Coastal cities are home to a significant proportion of the population of society. From time immemorial, people have been living on the coast to meet their various needs. However, over the last few decades, more people and infrastructure has moved to the coast than ever before. For example, in China, the number of people moving to coastal areas was three times higher than the national average, and in Asia in general, coastal cities have expanded on an unprecedented scale and are still growing. An extremely sophisticated and vast infrastructure is being developed in coastal areas of several Asian countries to expand production and trade opportunities. This chapter will discuss a few cases concerning coastal cities in Asia. It will include demographic expansion, trends in disaster risk, prevailing socioeconomic conditions, structure of local governance and its priorities in risk reduction activities, community engagement in risk reduction, and other aspects of selected cities. The chapter will also cover some recent initiatives in addressing risk in coastal communities and their merits in advancing the resilience of coastal cities.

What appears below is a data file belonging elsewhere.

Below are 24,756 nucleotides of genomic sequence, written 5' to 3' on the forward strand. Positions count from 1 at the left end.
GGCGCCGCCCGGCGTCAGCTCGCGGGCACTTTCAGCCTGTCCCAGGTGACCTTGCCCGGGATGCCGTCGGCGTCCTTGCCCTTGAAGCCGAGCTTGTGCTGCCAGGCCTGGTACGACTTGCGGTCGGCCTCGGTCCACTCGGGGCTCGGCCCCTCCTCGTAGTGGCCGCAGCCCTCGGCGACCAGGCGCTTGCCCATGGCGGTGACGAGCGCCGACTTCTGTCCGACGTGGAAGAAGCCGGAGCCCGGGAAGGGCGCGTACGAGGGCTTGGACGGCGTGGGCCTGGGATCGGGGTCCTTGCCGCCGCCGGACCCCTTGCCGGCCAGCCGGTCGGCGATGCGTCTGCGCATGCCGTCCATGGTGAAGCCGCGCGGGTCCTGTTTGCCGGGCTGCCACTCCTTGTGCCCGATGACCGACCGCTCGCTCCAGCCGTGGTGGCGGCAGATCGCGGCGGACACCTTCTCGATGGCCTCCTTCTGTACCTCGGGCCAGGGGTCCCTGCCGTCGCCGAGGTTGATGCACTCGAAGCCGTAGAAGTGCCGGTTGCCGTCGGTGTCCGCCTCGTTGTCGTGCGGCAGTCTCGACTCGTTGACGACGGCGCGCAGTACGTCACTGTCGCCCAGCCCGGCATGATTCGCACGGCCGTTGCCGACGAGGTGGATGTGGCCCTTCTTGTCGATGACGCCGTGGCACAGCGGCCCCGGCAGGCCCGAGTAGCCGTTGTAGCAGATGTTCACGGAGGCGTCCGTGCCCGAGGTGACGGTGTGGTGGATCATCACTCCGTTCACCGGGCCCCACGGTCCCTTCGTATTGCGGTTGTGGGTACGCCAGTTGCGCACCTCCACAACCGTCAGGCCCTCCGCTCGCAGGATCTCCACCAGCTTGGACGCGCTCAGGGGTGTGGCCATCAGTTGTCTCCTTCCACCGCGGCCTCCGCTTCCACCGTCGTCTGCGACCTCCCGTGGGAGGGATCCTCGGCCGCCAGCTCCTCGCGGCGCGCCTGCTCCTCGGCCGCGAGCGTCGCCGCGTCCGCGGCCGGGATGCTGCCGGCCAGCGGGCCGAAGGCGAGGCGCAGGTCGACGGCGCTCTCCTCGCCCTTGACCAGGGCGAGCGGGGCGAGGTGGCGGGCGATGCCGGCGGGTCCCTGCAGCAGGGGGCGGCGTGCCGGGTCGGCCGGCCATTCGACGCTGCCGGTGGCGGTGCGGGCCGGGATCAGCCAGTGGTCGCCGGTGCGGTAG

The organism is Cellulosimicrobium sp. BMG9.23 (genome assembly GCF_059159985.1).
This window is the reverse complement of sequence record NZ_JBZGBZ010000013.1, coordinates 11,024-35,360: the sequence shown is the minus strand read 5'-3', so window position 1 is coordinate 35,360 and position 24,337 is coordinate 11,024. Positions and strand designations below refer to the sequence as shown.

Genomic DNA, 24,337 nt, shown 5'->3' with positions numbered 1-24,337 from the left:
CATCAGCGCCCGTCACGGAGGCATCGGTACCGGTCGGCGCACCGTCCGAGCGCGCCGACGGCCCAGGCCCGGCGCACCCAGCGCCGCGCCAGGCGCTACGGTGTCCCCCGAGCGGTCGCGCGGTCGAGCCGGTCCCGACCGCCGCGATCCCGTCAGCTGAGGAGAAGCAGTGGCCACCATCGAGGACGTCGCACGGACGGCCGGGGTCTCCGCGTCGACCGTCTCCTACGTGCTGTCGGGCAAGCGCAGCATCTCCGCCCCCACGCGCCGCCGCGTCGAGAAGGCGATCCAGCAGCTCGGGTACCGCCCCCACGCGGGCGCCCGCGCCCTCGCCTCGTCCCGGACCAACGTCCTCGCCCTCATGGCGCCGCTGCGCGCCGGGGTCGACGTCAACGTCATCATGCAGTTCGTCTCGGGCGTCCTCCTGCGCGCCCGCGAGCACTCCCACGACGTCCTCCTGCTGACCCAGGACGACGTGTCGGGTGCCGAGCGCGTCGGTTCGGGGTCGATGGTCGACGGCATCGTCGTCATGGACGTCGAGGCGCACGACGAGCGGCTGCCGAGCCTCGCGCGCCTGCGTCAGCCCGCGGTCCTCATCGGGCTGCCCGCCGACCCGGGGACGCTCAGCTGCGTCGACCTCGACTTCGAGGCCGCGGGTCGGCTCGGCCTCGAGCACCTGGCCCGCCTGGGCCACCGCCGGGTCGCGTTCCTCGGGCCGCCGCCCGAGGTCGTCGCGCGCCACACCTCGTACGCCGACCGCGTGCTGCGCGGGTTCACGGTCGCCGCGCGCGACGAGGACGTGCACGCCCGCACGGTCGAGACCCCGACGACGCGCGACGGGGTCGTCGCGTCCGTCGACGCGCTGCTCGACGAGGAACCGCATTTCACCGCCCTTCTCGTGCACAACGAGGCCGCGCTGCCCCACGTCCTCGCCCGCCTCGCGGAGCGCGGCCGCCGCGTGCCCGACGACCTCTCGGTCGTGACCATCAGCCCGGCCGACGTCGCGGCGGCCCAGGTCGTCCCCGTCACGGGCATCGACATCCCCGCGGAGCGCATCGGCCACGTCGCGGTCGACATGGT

|Title of host publication||Urban Disasters and Resilience in Asia|
|Editors||Rajib Shaw, Atta-ur Rahman, Akhilesh Surjan, Gulsan Parvin|
|Place of Publication||UK|
|Number of pages||12|
|Publication status||Published - 2016|
Surjan, A., Parvin, G. A., Atta-Ur-Rahman, & Shaw, R. (2016). Expanding Coastal Cities: An Increasing Risk. In R. Shaw, A. Rahman, A. Surjan, & G. Parvin (Eds.), Urban Disasters and Resilience in Asia (1 ed., pp. 79-90). UK: Butterworth-Heinemann. https://doi.org/10.1016/B978-0-12-802169-9.00006-9